Back sleepers should find that the Purple provides good spinal alignment, although it does not give the same soft contouring feel as a memory foam mattress. Combo/side sleepers should get good mobility, with the side effect of a slightly firmer feel.
Although both mattresses share a firmness rating, the differences in construction may cause subtle differences in performance. For instance, strict side sleepers may get a bit more pressure relief out of the Layla than the Purple. However, combo sleepers may prefer the mobility that the polymer grid in the Purple provides. The Purple also sleeps a bit cooler because it contains no memory foam, which is known to trap body heat.
The Purple 2, 3, and 4 (New Purple)
The Layla offers alternatives on its flip side, while Purple simply offers a variety of other mattresses! The comparison between the two would not be complete without a short comparison of Purple against its siblings, the Purple 2, 3, and 4.
- The numbers are based on the inches of hyper-elastic polymer present in each mattress, so the Purple 2 has two inches, the Purple 3 has three inches, and the Purple 4 has four inches.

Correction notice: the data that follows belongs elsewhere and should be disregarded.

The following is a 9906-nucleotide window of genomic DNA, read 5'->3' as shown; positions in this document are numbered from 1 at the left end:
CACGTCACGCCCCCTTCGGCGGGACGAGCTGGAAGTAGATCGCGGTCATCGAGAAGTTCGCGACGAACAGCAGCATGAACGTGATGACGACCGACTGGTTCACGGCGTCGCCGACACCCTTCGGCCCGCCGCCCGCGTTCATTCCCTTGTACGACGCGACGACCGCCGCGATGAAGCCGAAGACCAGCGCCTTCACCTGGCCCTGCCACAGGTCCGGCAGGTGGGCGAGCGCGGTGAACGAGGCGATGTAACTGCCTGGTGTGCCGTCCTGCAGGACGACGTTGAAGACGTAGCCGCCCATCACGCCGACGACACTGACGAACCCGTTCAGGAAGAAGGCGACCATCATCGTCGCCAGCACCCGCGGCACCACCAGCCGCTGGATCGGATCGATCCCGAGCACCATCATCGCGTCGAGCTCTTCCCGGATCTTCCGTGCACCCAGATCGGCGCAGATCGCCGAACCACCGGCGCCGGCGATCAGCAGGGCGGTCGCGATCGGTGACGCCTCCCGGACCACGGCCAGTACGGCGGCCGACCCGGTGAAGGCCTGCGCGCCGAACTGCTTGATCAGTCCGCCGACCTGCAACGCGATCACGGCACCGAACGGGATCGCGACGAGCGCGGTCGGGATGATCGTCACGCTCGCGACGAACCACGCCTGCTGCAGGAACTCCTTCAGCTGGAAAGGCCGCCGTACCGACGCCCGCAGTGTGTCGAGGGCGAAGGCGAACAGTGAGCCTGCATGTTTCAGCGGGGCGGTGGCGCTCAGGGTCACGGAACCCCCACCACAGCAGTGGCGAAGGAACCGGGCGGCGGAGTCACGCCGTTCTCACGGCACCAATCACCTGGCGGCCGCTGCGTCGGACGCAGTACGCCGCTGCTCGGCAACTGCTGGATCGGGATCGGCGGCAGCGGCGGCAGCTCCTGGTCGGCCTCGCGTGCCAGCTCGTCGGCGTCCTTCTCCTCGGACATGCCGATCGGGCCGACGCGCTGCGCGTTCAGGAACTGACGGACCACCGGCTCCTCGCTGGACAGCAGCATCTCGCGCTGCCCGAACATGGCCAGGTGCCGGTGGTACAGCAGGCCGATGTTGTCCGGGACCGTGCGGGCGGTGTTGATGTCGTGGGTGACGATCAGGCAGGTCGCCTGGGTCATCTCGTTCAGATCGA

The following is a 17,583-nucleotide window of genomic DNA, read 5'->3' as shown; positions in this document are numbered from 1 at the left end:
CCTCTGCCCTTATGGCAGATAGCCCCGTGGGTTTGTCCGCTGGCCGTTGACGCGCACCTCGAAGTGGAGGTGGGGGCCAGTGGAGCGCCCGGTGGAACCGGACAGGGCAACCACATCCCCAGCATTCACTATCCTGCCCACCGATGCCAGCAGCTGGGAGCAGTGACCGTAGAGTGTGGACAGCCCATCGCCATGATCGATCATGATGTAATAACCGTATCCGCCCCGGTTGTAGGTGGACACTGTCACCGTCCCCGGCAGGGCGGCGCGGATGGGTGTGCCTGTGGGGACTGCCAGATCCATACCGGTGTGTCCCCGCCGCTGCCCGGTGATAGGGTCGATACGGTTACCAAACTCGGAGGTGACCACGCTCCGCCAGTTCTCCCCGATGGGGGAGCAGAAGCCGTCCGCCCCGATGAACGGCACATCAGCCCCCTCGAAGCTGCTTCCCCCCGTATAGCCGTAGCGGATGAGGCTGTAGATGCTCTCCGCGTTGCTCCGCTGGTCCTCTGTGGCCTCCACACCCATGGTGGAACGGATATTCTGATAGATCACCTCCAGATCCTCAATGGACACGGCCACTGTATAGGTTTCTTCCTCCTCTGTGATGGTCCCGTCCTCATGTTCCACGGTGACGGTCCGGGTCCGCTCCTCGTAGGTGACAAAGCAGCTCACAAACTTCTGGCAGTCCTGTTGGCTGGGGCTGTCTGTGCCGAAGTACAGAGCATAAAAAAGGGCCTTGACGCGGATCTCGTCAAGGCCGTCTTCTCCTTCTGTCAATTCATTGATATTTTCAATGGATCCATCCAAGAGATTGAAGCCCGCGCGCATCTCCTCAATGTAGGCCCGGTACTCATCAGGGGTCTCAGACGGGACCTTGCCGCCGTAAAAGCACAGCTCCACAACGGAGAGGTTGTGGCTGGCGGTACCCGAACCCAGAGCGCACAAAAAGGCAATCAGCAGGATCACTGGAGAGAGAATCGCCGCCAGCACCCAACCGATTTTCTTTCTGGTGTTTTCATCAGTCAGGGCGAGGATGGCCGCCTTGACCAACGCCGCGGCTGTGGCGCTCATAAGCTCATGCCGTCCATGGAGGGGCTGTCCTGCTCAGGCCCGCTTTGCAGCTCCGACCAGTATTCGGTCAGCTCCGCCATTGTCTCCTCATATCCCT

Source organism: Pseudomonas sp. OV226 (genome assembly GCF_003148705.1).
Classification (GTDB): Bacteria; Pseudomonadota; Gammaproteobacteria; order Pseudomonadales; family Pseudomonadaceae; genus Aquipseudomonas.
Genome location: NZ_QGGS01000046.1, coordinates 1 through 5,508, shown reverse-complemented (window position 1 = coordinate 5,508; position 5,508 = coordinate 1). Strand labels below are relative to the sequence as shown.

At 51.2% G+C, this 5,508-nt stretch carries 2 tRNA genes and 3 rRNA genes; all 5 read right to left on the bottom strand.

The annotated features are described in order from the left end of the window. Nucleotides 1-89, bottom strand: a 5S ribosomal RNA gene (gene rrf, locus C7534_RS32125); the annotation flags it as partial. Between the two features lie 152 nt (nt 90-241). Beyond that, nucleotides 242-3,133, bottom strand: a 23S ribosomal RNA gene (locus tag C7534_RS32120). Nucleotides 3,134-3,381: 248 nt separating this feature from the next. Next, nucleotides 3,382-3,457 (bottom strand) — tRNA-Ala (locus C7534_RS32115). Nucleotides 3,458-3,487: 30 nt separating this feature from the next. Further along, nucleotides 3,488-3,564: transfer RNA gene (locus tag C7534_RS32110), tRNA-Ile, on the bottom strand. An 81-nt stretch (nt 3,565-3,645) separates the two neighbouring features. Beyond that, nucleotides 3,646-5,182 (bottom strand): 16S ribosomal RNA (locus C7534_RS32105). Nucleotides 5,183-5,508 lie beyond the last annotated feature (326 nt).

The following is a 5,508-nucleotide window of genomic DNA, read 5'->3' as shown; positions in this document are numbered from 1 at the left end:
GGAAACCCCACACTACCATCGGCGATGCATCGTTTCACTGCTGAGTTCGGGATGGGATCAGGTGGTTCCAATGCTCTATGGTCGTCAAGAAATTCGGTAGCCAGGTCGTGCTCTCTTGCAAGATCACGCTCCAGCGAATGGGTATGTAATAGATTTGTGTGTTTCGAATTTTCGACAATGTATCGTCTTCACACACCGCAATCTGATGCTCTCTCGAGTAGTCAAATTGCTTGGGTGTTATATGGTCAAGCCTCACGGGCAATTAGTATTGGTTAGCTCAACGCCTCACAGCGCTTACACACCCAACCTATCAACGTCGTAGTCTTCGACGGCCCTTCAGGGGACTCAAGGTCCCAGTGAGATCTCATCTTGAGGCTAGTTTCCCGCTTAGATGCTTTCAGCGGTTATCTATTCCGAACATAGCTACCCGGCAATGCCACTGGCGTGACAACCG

- New Purple mattresses put hyper-elastic polymer over pocketed coils, while the original Purple does not have coils.
- All New Purple mattresses feature good bounce and levels of support because of the coils.
- The price range of New Purple mattresses is more expensive ($1299 – $3499) than the original Purple ($649-$1299) or the Layla ($499-$999)
- View more about the New Purple mattresses in this review!
Which Mattress is the Winner?
We are almost at the end of our comparison between the Layla and the Purple. I have gone over the construction of each mattress, how each mattress may feel to different kinds of sleepers, and the similarities and differences between the two. Now, I want to sum up the major points to help you determine which mattress is best for you.
If you are looking for a soft, plush mattress, the Layla probably has more options for you. Its soft side is significantly softer than the industry standard. Even on its firm side, it still maintains that classic memory foam feel of sinking into the mattress. If you are a strict side sleeper who needs pressure relief in the shoulders and hips, the Layla may give you more choices for comfort.
The Purple attempts to give sleepers a personalized experience with its adaptable polymer grid. Though this does expand its audience somewhat, strict stomach sleepers may still find a lack of support in the hips too much to keep good spinal alignment. Combo sleepers should enjoy the mobility and bounce that the polymer provides. Back sleepers should find a lot to enjoy here as well, because the Purple has enough support to keep spinal alignment in this position.
The Layla (120 nights) has a slightly longer trial period than the Purple (100 nights) as well as a better warranty (lifetime vs. 10 years for the Purple). Both companies ship free, but the price ranges are quite substantial. The Layla comes in at a range between $499-$999, while the Purple ranges from $649-$1299. You can use the code SLEEPOPOLIS to save $110 on a Layla purchase as well.